Tory MP calls for fines dished out for minor lockdown breaches should be refunded
- Andrew Percy demands ‘Freedom Bill’ for people fined over lockdown breaches
- MP for Brigg and Goole claimed there were inconsistencies in police responses
- 118,438 fixed penalty notices were issued in England and Wales by last October
Fines dished out for minor breaches of lockdown laws should be refunded because they were a ‘huge imposition on personal freedoms,’ a Tory MP has suggested.
Andrew Percy is calling for a ‘Freedom Bill’ to repay people who found themselves on the wrong side of the rules for anything other than ‘egregious’ offences.
By last October, 118,438 fixed penalty notices had been issued in England and Wales for breaching the restrictions, according to the National Police Chiefs’ Council, for offences that included sitting in parks with friends or seeing elderly relatives outdoors.
Mr Percy said: ‘We must avoid a situation again where the Government tells individual citizens who they have a right to meet in their own family and friendship group. Especially now we know a lot of these measures were ineffective.’
The fines ranged from £100 for minor breaches up to £10,000 for organising large gatherings such as illegal raves.
Last week, court documents showed a 66-year-old man from Brockley, South London, who said he was going to his allotment to collect vegetables was fined £100 after police decided that he was actually meeting friends.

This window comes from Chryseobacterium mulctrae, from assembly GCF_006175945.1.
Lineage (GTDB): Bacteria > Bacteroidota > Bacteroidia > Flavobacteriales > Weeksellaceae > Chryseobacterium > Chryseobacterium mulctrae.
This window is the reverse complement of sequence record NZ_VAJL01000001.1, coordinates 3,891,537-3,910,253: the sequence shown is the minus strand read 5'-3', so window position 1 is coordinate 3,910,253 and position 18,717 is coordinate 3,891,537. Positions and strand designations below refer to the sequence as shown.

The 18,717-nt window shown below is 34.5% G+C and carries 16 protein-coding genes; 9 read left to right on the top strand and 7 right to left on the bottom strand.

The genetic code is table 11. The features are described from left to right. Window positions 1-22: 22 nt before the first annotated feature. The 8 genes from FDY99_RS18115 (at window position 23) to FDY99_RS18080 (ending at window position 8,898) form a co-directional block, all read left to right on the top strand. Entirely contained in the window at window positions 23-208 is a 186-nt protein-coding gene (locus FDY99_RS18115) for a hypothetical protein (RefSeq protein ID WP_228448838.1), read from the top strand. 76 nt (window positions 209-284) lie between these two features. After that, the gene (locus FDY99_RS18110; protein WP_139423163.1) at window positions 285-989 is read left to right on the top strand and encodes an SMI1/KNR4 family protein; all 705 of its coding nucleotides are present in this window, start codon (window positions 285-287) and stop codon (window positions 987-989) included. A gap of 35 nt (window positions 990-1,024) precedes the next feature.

Mr Percy, the MP for Brigg and Goole, told The Mail on Sunday: ‘There was an unfairness because police forces responded differently. Some forces had thousands of reports in the first lockdown, but they resulted in no investigation and no action. Others had minor breaches investigated.
Andrew Percy, MP for Brigg and Goole, is calling for a ‘Freedom Bill’ to repay people who found themselves on the wrong side of the rules for anything other than ‘egregious’ offences
‘These restrictions were absolutely necessary at the time, but we need to recognise they were a massive imposition in people’s lives. Let’s hope we never have to go down this road again.’
He added: ‘Lots of people complained their neighbours had had their dad over in the garden.
‘While they doubtless thought they were helping the fight against coronavirus, and I don’t criticise them, it created an environment where neighbour turned on neighbour. It turned people into snoopers.
By last October, 118,438 fixed penalty notices had been issued in England and Wales for breaching the restrictions, according to the National Police Chiefs’ Council, for offences that included sitting in parks with friends. Pictured: Large crowds gather in Sefton Park, Liverpool
‘You had situations where people were isolated from their support networks. They couldn’t have a coffee with a friend.
‘People may not have thought that this was mental health support, but now realise these sort of interactions are really important.’
He said the fines amnesty should be introduced at the same time as all Covid restrictions are removed from the statute book.
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